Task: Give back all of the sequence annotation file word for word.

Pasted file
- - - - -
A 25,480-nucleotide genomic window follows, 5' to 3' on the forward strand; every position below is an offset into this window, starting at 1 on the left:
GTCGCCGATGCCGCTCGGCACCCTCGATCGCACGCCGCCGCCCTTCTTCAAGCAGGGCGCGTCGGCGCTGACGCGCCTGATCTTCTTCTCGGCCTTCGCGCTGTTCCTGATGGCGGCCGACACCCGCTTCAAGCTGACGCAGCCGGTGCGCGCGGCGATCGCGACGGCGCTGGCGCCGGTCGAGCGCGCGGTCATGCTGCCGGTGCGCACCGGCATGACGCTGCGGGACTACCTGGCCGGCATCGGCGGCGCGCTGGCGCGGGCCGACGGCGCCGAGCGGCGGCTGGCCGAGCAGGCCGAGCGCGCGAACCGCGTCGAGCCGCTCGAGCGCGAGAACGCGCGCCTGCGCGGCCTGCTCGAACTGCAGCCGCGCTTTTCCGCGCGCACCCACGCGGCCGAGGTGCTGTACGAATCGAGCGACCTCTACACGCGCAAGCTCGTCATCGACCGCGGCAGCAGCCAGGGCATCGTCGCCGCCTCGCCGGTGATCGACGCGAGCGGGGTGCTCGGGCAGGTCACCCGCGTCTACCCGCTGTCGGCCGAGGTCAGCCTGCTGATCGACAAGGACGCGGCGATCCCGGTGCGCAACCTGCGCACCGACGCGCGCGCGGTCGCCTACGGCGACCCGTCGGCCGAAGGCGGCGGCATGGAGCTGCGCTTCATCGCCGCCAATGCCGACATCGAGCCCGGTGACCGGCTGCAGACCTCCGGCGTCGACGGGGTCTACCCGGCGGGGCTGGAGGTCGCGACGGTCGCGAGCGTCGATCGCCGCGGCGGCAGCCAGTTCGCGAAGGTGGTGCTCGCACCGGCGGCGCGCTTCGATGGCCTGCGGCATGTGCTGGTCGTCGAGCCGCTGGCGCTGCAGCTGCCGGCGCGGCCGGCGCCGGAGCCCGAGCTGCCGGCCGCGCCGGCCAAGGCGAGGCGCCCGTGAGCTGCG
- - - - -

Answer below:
A 25,480-nucleotide genomic window follows, 5' to 3' on the forward strand; every position below is an offset into this window, starting at 1 on the left:
GTCGCCGATGCCGCTCGGCACCCTCGATCGCACGCCGCCGCCCTTCTTCAAGCAGGGCGCGTCGGCGCTGACGCGCCTGATCTTCTTCTCGGCCTTCGCGCTGTTCCTGATGGCGGCCGACACCCGCTTCAAGCTGACGCAGCCGGTGCGCGCGGCGATCGCGACGGCGCTGGCGCCGGTCGAGCGCGCGGTCATGCTGCCGGTGCGCACCGGCATGACGCTGCGGGACTACCTGGCCGGCATCGGCGGCGCGCTGGCGCGGGCCGACGGCGCCGAGCGGCGGCTGGCCGAGCAGGCCGAGCGCGCGAACCGCGTCGAGCCGCTCGAGCGCGAGAACGCGCGCCTGCGCGGCCTGCTCGAACTGCAGCCGCGCTTTTCCGCGCGCACCCACGCGGCCGAGGTGCTGTACGAATCGAGCGACCTCTACACGCGCAAGCTCGTCATCGACCGCGGCAGCAGCCAGGGCATCGTCGCCGCCTCGCCGGTGATCGACGCGAGCGGGGTGCTCGGGCAGGTCACCCGCGTCTACCCGCTGTCGGCCGAGGTCAGCCTGCTGATCGACAAGGACGCGGCGATCCCGGTGCGCAACCTGCGCACCGACGCGCGCGCGGTCGCCTACGGCGACCCGTCGGCCGAAGGCGGCGGCATGGAGCTGCGCTTCATCGCCGCCAATGCCGACATCGAGCCCGGTGACCGGCTGCAGACCTCCGGCGTCGACGGGGTCTACCCGGCGGGGCTGGAGGTCGCGACGGTCGCGAGCGTCGATCGCCGCGGCGGCAGCCAGTTCGCGAAGGTGGTGCTCGCACCGGCGGCGCGCTTCGATGGCCTGCGGCATGTGCTGGTCGTCGAGCCGCTGGCGCTGCAGCTGCCGGCGCGGCCGGCGCCGGAGCCCGAGCTGCCGGCCGCGCCGGCCAAGGCGAGGCGCCCGTGAGCTGCG